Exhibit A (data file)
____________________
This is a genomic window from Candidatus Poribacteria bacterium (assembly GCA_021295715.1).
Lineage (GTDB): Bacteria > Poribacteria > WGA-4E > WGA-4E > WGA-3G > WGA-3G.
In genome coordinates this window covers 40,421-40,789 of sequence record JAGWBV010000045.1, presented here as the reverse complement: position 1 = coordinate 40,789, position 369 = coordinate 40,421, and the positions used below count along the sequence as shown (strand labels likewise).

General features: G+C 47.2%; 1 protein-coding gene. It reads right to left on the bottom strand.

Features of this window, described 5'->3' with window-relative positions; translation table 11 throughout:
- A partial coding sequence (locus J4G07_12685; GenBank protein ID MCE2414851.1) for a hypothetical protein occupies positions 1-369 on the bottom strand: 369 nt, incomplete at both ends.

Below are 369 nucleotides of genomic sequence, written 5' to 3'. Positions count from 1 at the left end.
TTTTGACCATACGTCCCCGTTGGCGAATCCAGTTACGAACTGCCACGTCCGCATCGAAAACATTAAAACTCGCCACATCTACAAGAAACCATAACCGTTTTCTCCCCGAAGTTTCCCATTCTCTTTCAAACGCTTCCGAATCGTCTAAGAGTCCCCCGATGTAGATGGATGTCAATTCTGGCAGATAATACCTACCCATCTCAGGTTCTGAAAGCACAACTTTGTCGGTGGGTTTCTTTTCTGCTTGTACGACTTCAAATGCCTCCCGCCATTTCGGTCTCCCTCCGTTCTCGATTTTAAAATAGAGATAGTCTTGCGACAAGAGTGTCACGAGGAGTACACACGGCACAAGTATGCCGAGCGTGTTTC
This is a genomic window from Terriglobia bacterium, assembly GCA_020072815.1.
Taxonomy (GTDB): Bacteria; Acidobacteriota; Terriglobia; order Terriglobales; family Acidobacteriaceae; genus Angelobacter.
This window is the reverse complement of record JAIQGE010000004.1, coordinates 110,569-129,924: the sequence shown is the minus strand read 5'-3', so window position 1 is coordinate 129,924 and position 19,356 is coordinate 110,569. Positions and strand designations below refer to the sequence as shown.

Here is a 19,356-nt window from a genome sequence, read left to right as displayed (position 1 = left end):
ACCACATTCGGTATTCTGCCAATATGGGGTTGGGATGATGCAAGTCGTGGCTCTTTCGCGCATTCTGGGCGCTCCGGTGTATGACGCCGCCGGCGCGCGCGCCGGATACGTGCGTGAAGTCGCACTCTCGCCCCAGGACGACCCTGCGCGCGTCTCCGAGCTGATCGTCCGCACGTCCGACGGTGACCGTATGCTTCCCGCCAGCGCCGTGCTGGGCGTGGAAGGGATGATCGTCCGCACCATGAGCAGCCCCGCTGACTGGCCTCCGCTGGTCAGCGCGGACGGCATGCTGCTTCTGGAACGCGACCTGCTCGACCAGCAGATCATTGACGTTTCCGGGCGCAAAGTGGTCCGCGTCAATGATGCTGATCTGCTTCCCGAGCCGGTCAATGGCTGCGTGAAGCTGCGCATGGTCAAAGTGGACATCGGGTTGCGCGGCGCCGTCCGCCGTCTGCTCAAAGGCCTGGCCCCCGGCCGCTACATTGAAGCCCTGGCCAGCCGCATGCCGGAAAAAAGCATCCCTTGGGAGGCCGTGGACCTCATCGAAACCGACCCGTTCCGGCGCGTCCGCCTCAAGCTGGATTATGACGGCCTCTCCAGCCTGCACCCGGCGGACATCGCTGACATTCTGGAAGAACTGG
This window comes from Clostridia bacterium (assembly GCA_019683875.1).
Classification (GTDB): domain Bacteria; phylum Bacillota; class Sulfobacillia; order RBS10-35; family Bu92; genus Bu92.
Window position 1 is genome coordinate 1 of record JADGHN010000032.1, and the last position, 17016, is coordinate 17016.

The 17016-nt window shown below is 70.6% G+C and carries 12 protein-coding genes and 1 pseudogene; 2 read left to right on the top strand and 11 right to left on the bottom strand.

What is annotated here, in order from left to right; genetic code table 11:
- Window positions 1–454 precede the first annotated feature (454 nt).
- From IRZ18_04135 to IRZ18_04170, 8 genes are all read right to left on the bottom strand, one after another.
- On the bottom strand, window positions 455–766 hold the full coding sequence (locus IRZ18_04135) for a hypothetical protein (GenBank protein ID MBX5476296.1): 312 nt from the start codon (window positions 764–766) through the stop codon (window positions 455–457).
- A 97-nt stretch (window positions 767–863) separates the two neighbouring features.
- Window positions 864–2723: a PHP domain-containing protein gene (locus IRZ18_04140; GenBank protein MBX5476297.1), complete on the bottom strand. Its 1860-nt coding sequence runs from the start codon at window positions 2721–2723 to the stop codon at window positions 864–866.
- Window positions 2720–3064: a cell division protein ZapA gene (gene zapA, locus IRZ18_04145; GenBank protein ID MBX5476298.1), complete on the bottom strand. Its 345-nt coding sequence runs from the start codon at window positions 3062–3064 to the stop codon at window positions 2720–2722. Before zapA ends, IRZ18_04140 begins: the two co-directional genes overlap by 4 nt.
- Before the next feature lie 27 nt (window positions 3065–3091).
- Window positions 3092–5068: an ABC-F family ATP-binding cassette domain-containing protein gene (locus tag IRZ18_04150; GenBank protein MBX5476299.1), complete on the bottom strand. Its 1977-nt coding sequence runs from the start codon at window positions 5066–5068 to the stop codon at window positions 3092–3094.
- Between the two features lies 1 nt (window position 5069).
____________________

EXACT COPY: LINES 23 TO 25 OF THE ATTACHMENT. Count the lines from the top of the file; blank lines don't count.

- Window positions 864–2723: a PHP domain-containing protein gene (locus IRZ18_04140; GenBank protein MBX5476297.1), complete on the bottom strand. Its 1860-nt coding sequence runs from the start codon at window positions 2721–2723 to the stop codon at window positions 864–866.
- Window positions 2720–3064: a cell division protein ZapA gene (gene zapA, locus IRZ18_04145; GenBank protein ID MBX5476298.1), complete on the bottom strand. Its 345-nt coding sequence runs from the start codon at window positions 3062–3064 to the stop codon at window positions 2720–2722. Before zapA ends, IRZ18_04140 begins: the two co-directional genes overlap by 4 nt.
- Before the next feature lie 27 nt (window positions 3065–3091).